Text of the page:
Saving Lives through Safe Water

Washing upstream  of drinking

water collection



Schistosomiasis  (Bilharziasis)


Removing a Guinea worm



Dracunculiasis (Guinea Worm)


Water for washing but used

for drinking.


Typhoid Fever



   Home  The Problem    Solutions   Documents   About WHF   Support   Save Lives!


Unsafe drinking water is one of the leading health challenges in the world today.

Throughout much of the world,  women and children walk miles to get water for drinking and household use. Streams, ponds and ditches, used as sources for water, are polluted.   More than 1 billion people do not have access to safe drinking water, and 80% of all diseases in developing countries are transmitted through water.


Human feces, containing a wide range of bacteria, viruses and other microorganisms, pollute water sources used for drinking and washing. As a result, each year more than 900 million cases of diarrhea are reported, infectious diseases are rampant, and over 4 million children die.


Microbiologically contaminated water places a tremendous burden on the lives and the health of the world's poorest people and causes needless misery and death where the struggle for life is the hardest.  Even within major cities of developing nations, water from municipal systems is unsafe and needs to be boiled to prevent illness.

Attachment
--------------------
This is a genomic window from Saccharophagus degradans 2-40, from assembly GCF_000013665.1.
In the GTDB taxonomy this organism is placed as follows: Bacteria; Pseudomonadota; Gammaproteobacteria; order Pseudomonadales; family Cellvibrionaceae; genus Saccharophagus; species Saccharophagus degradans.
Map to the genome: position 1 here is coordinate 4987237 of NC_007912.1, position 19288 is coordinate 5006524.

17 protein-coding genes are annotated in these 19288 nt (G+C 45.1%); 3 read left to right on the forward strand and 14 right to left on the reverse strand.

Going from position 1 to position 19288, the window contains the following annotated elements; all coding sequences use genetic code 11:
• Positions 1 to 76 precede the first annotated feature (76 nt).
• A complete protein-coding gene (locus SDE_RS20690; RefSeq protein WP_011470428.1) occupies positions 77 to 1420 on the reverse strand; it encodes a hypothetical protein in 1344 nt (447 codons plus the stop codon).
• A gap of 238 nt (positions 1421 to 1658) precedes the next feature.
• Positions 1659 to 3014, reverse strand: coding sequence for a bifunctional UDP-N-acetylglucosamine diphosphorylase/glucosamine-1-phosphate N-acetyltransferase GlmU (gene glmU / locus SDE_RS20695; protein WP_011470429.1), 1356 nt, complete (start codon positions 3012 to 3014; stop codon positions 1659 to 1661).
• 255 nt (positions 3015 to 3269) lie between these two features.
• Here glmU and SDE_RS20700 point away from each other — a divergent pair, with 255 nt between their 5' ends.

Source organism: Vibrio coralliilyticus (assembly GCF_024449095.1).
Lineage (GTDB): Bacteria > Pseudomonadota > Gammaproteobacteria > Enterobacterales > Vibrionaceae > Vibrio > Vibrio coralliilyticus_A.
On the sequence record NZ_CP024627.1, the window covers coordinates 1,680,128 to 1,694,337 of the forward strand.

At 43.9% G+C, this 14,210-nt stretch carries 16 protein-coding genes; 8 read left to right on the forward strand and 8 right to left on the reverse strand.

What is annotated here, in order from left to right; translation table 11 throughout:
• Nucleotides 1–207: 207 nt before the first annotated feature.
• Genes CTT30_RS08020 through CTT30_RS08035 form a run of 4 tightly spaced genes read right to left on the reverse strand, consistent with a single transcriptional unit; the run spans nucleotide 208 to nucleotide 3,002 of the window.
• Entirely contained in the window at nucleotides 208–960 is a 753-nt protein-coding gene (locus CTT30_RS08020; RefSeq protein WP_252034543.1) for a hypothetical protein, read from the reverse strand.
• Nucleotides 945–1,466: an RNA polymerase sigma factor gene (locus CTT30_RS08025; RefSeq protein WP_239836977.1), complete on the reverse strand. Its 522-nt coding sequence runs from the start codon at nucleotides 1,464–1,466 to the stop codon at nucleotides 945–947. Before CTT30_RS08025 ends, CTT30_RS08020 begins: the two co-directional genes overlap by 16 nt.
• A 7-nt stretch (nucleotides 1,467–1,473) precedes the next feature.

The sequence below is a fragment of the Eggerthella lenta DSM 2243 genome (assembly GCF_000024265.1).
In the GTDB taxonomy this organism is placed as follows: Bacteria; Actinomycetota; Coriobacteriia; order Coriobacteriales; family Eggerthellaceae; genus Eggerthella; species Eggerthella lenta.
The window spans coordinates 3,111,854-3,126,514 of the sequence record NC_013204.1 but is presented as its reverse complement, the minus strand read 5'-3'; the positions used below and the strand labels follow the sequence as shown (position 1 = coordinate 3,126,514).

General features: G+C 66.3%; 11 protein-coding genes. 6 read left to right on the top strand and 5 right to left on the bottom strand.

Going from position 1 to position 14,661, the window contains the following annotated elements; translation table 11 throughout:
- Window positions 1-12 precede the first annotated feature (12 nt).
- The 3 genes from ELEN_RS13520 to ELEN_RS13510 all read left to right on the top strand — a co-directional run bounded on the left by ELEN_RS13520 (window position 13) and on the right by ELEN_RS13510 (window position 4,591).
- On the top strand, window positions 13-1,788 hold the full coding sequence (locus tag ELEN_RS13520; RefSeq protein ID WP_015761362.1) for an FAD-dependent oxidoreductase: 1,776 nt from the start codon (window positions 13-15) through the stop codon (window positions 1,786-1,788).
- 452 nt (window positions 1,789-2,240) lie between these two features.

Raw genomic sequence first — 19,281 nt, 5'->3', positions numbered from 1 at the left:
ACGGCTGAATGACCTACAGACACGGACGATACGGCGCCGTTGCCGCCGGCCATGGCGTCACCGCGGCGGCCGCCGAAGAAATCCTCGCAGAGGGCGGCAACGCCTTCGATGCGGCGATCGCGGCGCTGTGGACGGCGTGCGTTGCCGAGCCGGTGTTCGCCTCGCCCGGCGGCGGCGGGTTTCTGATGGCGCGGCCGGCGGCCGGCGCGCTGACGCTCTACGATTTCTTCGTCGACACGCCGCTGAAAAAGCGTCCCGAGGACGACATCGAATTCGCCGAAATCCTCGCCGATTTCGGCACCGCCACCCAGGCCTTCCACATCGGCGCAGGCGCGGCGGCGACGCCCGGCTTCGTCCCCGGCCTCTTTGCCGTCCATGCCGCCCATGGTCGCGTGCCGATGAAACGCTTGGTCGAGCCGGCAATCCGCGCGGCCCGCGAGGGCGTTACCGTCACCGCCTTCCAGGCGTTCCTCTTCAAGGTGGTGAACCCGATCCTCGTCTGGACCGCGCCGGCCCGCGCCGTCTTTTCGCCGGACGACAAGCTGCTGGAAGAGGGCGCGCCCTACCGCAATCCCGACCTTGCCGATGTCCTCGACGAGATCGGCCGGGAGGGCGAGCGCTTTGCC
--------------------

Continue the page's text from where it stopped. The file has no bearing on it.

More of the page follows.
Boiling unsafe water is an effective preventative measure for those who can afford it; however, boiling consumes scarce natural resources and contributes to deforestation and air pollution. The time and energy-consuming task of gathering firewood to boil water only adds to the already heavy burden of work for countless women and children in developing countries. And where firewood cannot be gathered, wood or other fuels must be purchased, with the cost often consuming up to 25% of a family's income.



Some Waterborne Diseases:



5 million children under the age of 5 die each year from dysentery caused by contaminated water.  Caused primarily by the Shigella bacillus, dysentery may be simply defined as diarrhea containing blood.  In addition to bloody diarrhea, the illness often includes abdominal cramping, fever and rectal pain.  Less frequent complications of infection include sepsis, seizures and renal failure.  Between 5% and 15% of cases are fatal.


Schistosomiasis  (Bilharziasis)

Approximately 600 million people are at risk, 200 million are infected, 120 million are symptomatic and 20 million have severe disease worldwide.  It is prevalent in 54 countries of Africa, the Caribbean, the Eastern Mediterranean, South America and Asia.


Schistosomiasis, also known as Bilharziasis, is a parasitic disease caused by five species of flatworm and leads to chronic ill health and serious weakness or death.  It is second only to malaria among tropical diseases and is the third most prevalent parasitic disease in the world. People are infected by contact with infested water. The disease most commonly results in intestinal schistosomiasis, which leads to cirrhosis of the liver, and urinary schistosomiasis, which causes bladder cancer.